Don’t you hate fake beer?
I don’t mean “near beer”—beer that has an extremely low alcohol content. I mean beer you can’t actually drink because it doesn’t exist: Squinty Pete’s Backwash Brew, Tree Frog Beer and less absurdly named brands such as Escorpión (featured in “Casa de mi Padre”) and Skull Island (featured on “Dexter”). Though fake brews are frustrating in the sense that you can’t drink them—usually—they are a quirky, surprisingly prolific corner of the beer world that reflects trends in beer culture. Just as fictional characters reflect real folks, fictional beers have a lot to say about real brews—especially the many beers produced by comedies.
Duff Beer is, without question, the Cadillac of fictional beers, in fame if not quality: It’s been a staple of never-ending comedy “The Simpsons” since season one. Duff isn’t just a spoof of beers like Bud: It’s spawned other brews such as Duff Light, Duff Dark, Raspberry Duff, Henry K. Duff’s Private Reserve, and Tartar Control Duff. It even has competitors such as Fudd, Blitz and Strolling Rock. As the ultimate male boob—complete with a crayon in his brain—Homer Simpson and Duff go together like beer and barrels.
“The Simpsons” sister show “Futurama” was able to take beer spoofs in different directions, expanding the range of satirical targets. Science and beer nerds can appreciate names such as Benderbrau Cold-Fusion Steam Beer, Olde Fortran Malt Liquor, and St. Pauli Exclusion Principle Girl Beer. Still, there’s a certain stupid charm in Pabst Blue Robot, one of the beers beloved by booze-guzzling robot Bender, who is of course named for a bout of excessive drinking. “Futurama” was a quick, dense show with a high jokes-per-minute ratio, and fake beers sent that ratio higher.
Whether Matt Groening is involved or not, comedies have been particularly conducive to fake beer. Archie Bunker swilled Best Quality beer on “All in the Family,” while his loutish successor Al Bundy enjoyed Girlie Girl beer on “Married With Children.” On cult classic “News Radio,” narcissist Bill McNeal, played by comedy legend Phil Hartman, did some commercials for Rocket Fuel Malt Liquor that showed, to put it mildly, his cultural insensitivity. One of the most memorable fake beers has to be Samuel Jackson Beer, a Dave Chappelle spoof of Samuel Adams and the actor known for lines such as “Yes, they deserved to die, and I hope they burn in hell.”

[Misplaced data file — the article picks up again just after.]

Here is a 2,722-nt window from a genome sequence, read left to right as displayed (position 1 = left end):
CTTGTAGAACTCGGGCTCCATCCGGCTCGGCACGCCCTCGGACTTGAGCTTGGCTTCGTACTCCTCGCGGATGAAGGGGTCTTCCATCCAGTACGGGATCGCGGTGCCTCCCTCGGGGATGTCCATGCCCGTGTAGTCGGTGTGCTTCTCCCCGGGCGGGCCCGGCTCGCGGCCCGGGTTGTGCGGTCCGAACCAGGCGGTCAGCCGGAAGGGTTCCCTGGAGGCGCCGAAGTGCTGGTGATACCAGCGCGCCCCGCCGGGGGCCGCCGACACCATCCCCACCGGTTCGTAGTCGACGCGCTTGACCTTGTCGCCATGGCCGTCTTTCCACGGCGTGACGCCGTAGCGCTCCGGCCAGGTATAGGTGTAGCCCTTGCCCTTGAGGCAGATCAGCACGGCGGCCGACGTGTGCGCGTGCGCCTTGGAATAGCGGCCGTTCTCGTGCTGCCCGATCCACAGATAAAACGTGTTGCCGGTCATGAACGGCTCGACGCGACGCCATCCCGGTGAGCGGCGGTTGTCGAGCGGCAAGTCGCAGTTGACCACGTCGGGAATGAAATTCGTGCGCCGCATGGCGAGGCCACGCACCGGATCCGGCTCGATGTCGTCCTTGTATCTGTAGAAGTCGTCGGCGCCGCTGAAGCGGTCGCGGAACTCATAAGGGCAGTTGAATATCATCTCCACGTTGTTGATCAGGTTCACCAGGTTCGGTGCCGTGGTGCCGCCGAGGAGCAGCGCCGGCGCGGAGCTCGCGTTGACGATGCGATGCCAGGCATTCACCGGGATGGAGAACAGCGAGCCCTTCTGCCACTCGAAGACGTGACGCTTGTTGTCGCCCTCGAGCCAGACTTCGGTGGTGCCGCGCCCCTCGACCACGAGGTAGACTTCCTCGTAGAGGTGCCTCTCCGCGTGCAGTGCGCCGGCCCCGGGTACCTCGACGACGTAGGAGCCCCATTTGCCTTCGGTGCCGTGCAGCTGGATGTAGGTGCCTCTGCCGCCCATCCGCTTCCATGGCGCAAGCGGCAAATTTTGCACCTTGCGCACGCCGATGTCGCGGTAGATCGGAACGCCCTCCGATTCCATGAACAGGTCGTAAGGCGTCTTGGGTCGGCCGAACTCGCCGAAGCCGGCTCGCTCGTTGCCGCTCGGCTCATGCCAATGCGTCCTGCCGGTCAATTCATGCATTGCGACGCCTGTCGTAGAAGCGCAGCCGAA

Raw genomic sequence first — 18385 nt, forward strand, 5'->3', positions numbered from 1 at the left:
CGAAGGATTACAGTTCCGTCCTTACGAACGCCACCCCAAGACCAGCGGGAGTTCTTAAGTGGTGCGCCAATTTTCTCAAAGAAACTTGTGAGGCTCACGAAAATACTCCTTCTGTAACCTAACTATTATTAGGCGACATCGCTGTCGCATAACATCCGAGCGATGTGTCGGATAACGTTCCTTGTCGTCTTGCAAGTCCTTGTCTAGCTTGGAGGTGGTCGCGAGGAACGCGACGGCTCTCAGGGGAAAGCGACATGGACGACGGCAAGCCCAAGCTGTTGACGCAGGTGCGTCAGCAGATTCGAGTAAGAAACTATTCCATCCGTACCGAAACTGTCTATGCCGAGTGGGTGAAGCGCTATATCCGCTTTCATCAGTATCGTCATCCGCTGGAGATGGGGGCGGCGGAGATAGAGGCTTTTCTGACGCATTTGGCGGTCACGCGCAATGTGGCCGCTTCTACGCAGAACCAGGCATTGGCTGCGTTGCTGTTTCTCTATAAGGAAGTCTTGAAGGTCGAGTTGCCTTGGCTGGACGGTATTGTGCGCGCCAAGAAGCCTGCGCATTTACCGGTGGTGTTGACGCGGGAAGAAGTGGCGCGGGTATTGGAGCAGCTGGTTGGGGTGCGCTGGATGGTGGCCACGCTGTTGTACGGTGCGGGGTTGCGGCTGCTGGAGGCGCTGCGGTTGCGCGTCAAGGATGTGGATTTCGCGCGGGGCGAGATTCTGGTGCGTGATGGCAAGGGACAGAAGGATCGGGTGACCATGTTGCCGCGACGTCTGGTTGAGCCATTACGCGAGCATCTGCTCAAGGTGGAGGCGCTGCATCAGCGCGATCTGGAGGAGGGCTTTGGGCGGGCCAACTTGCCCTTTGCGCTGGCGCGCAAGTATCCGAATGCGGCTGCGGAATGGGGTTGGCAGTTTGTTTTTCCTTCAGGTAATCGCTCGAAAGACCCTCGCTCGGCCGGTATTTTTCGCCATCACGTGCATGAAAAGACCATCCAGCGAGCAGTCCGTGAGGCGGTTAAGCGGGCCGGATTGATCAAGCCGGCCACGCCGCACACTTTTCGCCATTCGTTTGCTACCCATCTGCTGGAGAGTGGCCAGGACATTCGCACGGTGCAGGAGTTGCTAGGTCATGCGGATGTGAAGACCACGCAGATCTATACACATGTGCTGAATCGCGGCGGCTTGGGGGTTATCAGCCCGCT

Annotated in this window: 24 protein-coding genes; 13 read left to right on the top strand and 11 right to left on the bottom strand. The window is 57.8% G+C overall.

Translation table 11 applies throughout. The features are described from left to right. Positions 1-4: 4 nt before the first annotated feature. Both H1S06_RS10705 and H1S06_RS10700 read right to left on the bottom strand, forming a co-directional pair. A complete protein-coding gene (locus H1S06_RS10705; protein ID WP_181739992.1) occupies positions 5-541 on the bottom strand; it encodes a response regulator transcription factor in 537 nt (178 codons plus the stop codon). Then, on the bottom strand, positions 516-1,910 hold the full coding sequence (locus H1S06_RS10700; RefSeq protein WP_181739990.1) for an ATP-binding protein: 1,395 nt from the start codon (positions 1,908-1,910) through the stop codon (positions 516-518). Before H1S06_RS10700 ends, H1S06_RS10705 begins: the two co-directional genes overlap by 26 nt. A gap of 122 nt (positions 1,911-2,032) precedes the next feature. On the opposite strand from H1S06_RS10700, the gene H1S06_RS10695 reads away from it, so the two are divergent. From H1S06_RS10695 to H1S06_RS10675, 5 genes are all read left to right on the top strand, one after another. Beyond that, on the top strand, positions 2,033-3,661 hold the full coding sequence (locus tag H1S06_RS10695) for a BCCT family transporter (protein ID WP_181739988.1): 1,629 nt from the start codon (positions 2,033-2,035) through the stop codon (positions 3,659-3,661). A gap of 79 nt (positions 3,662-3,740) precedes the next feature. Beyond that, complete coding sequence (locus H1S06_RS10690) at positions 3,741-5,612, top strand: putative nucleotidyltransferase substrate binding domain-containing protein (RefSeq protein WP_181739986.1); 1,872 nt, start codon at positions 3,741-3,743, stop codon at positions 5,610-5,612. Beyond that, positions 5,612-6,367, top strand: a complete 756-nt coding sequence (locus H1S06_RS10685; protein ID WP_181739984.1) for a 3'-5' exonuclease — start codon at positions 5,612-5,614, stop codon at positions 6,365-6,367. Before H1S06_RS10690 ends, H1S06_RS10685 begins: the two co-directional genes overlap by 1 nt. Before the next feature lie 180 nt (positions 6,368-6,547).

While drama, books and graphic novels also produce fake brews, they tend to blend into the scenery. That’s the purpose of beers and other fake products produced by Independent Studio Services, which makes Heisler Gold Ale (which has been seen on “New Girl” and “Brooklyn Nine-Nine”) and Jekyll Island Beer (which has been swilled on “Burn Notice,” “Dexter,” “House of Payne,” “Lost,” “Melissa & Joey,” “Prison Break” and “The Rules of Attraction”). On “Lost,” Dharma Initiative Beer (which later became a real beer, a la Duff) is one of many products of this mysterious organization. One of the more creatively named beers in a drama was homebrewed by DEA agent Hank Schrader on “Breaking Bad”: Schraderbräu.
How many fake beers are there? No one knows for sure, but Jay Brooks, beer writer and syndicated columnist, has created the largest list of fictional beers in existence, which you can find at his blog, Brookston Beer Bulletin. Brooks says the list is “an ongoing thing,” and he recently added Moose Beer, which is used in reference to an advertising account in Margaret Atwood’s novel The Edible Woman. Brooks began collecting fictional beers after seeing an online list that was lacking. As the saying goes, if you want something done right, you have to spend a lot of time on the internet. Brooks describes himself as “pretty obsessed with lists generally” and has a tendency to look at other lists and say, “That can’t be it.”
So why do TV shows, comic books, movies and other types of fiction make up beers, aside from avoiding the appearance of product placement? Why not just have characters swill a Schlitz or sip a Bourbon County Brand Stout?
Frank Lesser, a humorist and writer for shows such as “The Colbert Report,” says fake beers are “a subtle way to create your own fictional world without being too distracting. There are enough obscure microbrews and defunct mass-market beers (like Falstaff, the greatest-named beer of all time) that a ‘fake beer’ doesn’t jump out at the viewer and ruin the suspension of disbelief. You just watch and think, ‘Oh, I guess that’s a regional favorite.’ ”
But such beers aren’t always unobtrusive, especially to educated beer drinkers. Brooks has a feeling All About Beer Magazine readers may relate to: due to his extensive knowledge of real beers, seeing a fake beer can take Brooks out of the story: “To me, they’re a little jarring.” In a perfect world, Brooks says, fictional characters would drink the actual beers of wherever they live.
Collecting fake beers may sound like a tempting hobby, but there are hazards. Such list-making can be hard on a family. Brooks says he often drives his kids “nuts,” because they’ll be watching a cartoon, and Brooks says, “Wait, there’s a beer there!”
Mark Peters is the author of Bullshit: A Lexicon. Find him on Twitter @wordlust.